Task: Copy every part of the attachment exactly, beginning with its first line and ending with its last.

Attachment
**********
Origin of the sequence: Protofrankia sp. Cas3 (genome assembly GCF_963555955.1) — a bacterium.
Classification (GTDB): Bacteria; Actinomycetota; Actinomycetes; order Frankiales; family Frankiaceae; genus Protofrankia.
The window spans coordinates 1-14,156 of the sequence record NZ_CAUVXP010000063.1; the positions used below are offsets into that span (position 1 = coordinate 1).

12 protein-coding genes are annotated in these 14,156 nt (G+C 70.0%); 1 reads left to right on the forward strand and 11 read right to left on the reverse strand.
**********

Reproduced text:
Origin of the sequence: Protofrankia sp. Cas3 (genome assembly GCF_963555955.1) — a bacterium.
Classification (GTDB): Bacteria; Actinomycetota; Actinomycetes; order Frankiales; family Frankiaceae; genus Protofrankia.
The window spans coordinates 1-14,156 of the sequence record NZ_CAUVXP010000063.1; the positions used below are offsets into that span (position 1 = coordinate 1).

12 protein-coding genes are annotated in these 14,156 nt (G+C 70.0%); 1 reads left to right on the forward strand and 11 read right to left on the reverse strand.